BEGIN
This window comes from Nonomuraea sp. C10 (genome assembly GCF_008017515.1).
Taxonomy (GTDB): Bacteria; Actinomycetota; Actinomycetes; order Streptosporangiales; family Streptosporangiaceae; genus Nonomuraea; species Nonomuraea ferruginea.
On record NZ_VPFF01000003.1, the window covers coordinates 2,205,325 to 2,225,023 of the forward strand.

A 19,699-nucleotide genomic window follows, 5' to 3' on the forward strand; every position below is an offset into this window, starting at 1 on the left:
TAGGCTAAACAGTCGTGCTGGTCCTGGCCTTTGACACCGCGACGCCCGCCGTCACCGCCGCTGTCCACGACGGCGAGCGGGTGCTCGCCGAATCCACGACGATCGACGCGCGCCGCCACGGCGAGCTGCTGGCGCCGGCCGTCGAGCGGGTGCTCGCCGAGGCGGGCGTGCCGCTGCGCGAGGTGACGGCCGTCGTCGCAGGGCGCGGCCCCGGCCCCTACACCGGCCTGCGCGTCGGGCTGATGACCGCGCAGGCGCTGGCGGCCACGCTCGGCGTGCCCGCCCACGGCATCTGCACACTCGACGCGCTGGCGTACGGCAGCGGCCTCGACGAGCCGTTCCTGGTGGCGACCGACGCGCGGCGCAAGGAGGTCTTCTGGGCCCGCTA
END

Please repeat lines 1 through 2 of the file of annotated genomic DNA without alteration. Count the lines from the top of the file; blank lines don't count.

This window comes from Nonomuraea sp. C10 (genome assembly GCF_008017515.1).
Taxonomy (GTDB): Bacteria; Actinomycetota; Actinomycetes; order Streptosporangiales; family Streptosporangiaceae; genus Nonomuraea; species Nonomuraea ferruginea.